Diagnosis and Management of Syringocele

Abstract

Cowper’s syringocele is a rare but an under-diagnosed cystic dilation of the Cowper’s ducts and is increasingly being recognized in the adult population. Recent literature suggests that syringoceles be classified based on the configuration of the duct’s orifice to the urethra, either open or closed, as this also allows the clinical presentations of 2 syringoceles to be divided, albeit with some overlap. Usually post-void dribbling, hematuria, or urethral discharge indicate open syringocele, while obstructive symptoms are associated with closed syringoceles. As these symptoms are shared by many serious conditions, a working differential diagnosis is critical. Ultrasonography coupled with retro and ante grade urethrography usually suffices to diagnose syringocele, but supplementary procedures such as cystourethroscopy, computed tomography scan, and magnetic resonance imaging can prove useful. Conservative observation is first recommended, but persistent symptoms are usually treated with endoscopic marsupialization unless contraindicated. Upon reviewing the literature, this paper addresses the clinical anatomy, classification, presentation, diagnosis, and treatment of syringoceles in further detail.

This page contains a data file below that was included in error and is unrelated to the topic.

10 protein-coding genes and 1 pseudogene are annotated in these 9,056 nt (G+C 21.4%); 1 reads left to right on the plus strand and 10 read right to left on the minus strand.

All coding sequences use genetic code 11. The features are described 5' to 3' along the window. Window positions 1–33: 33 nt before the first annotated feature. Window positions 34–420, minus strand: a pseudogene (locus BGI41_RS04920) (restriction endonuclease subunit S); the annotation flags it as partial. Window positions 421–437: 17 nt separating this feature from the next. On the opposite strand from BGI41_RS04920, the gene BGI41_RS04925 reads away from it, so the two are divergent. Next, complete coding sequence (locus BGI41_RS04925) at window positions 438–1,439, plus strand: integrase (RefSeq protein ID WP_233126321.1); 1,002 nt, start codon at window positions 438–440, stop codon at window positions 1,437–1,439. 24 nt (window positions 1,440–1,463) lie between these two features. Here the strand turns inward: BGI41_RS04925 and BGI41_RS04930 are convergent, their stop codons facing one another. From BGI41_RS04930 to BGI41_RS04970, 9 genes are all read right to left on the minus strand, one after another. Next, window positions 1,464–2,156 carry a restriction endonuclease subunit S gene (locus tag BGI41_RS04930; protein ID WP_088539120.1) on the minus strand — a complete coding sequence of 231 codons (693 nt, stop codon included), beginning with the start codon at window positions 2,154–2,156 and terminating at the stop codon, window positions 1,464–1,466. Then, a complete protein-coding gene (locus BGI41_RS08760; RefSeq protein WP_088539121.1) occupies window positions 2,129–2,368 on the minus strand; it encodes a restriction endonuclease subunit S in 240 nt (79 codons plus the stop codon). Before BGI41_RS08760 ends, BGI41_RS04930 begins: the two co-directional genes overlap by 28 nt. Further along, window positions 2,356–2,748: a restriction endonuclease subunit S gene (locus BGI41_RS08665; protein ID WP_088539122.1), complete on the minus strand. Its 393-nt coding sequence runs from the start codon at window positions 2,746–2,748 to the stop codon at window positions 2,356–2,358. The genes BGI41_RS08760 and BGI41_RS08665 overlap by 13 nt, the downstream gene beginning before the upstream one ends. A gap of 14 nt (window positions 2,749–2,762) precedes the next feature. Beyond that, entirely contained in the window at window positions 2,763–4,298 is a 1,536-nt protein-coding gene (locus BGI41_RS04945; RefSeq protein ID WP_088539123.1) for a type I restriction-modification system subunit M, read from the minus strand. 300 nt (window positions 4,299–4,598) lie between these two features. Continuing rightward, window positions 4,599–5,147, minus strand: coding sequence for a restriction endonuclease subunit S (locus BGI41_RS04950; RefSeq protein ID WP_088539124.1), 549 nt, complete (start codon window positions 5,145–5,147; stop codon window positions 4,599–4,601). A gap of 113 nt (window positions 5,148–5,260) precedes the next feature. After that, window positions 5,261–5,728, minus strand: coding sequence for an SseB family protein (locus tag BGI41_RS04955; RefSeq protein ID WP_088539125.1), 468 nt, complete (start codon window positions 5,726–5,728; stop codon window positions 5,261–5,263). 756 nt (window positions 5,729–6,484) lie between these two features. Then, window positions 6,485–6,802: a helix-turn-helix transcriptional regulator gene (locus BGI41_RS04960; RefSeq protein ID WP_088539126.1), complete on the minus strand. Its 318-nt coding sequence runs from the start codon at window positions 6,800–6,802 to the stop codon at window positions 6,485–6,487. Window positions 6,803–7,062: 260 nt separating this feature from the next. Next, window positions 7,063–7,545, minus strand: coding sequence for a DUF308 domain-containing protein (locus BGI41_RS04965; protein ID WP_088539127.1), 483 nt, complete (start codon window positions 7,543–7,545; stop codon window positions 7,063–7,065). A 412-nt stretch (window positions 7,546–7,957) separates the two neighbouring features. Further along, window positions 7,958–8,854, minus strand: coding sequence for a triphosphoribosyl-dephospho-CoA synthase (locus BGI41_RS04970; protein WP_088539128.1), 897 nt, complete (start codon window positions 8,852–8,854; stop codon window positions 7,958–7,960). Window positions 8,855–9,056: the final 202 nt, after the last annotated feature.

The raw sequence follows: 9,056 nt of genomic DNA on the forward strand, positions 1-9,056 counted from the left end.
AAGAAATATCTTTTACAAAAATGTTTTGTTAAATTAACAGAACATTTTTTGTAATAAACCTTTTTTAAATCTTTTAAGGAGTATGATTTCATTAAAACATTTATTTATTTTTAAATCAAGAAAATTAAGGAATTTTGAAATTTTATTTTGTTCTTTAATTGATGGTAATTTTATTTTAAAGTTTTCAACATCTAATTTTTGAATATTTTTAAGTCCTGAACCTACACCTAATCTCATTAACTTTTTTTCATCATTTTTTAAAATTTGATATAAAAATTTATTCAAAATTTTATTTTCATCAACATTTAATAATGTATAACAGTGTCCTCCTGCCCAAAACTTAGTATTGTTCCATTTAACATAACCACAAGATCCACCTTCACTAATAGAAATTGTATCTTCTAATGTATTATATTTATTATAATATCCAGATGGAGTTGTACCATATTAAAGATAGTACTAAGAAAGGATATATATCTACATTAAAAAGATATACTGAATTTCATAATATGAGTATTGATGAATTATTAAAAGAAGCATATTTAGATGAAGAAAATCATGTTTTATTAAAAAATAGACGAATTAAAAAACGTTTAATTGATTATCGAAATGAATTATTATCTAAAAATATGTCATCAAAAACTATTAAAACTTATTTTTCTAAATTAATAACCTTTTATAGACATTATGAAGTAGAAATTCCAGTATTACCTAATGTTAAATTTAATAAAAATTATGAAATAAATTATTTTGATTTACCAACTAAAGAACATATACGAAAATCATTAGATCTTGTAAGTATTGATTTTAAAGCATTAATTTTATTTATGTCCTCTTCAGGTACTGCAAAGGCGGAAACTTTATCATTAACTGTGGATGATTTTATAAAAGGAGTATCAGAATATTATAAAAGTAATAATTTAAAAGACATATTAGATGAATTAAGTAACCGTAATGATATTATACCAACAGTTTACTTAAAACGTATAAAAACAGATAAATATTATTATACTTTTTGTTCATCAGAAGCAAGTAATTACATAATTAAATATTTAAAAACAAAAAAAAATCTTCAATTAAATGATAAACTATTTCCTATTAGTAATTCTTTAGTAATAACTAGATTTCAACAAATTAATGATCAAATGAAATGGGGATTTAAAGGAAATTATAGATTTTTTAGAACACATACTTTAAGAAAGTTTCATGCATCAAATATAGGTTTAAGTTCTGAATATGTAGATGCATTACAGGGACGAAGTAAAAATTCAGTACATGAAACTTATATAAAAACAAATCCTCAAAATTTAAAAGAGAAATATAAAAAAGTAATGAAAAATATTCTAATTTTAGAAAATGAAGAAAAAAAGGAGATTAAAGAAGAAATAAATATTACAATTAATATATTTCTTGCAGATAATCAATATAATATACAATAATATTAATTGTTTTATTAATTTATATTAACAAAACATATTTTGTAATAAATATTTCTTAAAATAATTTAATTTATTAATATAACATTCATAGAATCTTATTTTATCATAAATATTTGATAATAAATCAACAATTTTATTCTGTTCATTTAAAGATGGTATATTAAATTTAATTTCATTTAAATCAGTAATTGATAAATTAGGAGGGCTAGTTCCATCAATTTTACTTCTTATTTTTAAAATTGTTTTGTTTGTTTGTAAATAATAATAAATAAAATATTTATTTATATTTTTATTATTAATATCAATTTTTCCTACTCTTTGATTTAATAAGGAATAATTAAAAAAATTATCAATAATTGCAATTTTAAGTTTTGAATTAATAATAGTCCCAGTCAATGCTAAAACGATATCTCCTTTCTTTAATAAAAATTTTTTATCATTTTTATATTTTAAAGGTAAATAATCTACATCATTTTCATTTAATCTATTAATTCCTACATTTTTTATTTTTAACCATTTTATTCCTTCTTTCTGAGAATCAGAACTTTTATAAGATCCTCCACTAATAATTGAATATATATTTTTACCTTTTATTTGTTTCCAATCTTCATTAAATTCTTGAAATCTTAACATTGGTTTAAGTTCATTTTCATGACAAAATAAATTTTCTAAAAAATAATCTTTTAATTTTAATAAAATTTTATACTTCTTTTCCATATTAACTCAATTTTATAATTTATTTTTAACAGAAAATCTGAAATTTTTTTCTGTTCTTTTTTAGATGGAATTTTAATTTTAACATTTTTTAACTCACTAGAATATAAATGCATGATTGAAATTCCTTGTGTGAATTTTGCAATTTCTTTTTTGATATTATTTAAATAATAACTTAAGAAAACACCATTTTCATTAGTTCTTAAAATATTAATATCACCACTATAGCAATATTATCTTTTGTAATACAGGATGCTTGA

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Cite this paper

@inproceedings{Melquist2010DiagnosisAM, title={Diagnosis and Management of Syringocele}, author={Jonathan J. Melquist and Vidit Sharma and Daniella Sciullo and Heather McCaffrey and Sardar Ali Khan}, year={2010} }